Conflict & Justice

Blind Dissident Chen Guangcheng Aggravates US-China Relations

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Secretary of State Hillary Clinton speaking at the opening of the US-China Strategic and Economic Dialogue in Beijing (Photo: U.S. State Department)

Blind Chinese dissident, Chen Guangcheng, is appealing for asylum in the United States for himself and his family.

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(This story is based on a radio interview. Listen to the full interview.)

He has been telling different reporters different things at different times, but he's told some at least that he'd like to leave China with Hillary Clinton.

The Secretary of State is currently in Beijing with other top officials, for the annual round of key bilateral US-China talks, known as the Strategic and Economic Dialogue.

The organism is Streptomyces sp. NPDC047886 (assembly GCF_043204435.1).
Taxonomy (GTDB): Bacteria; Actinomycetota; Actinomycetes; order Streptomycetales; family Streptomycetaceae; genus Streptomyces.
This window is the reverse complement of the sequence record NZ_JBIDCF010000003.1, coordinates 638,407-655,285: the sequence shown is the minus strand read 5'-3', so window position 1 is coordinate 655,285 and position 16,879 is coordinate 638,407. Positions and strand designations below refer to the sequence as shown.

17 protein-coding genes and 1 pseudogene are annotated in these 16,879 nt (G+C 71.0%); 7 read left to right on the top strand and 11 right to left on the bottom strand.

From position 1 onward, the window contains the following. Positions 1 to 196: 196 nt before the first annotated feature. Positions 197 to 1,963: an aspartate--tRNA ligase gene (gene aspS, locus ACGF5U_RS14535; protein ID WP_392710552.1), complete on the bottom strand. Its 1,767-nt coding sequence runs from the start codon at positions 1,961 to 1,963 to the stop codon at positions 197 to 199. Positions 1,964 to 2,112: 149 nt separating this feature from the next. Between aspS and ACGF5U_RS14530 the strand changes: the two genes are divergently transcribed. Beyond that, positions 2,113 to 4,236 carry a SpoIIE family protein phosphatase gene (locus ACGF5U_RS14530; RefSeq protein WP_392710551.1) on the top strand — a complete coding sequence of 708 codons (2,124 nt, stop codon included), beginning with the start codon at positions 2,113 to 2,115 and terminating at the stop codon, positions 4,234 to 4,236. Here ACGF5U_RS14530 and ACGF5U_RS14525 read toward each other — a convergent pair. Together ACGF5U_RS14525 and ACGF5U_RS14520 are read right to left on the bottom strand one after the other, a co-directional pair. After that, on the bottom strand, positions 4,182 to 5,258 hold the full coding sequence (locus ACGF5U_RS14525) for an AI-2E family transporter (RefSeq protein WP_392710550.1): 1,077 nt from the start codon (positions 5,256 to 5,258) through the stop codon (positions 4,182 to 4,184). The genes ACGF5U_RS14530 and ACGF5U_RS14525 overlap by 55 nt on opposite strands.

The United States has acknowledged that Chen has changed his mind, but it's not clear what will happen next.

Chen's case is clearly a potential embarrassment for the Obama administration and its relations with China.

China has already expressed anger that the United States harbored an activist. Chen was sheltered at the US embassy for six days until May 2nd, and then left as part of an informal agreement with the Chinese authorities, under which he was supposed to remain in China.

Will Inboden, former Senior Director for Strategic Planning for the National Security Council under President Bush, says the Obama administration could have done more, and could still do more.

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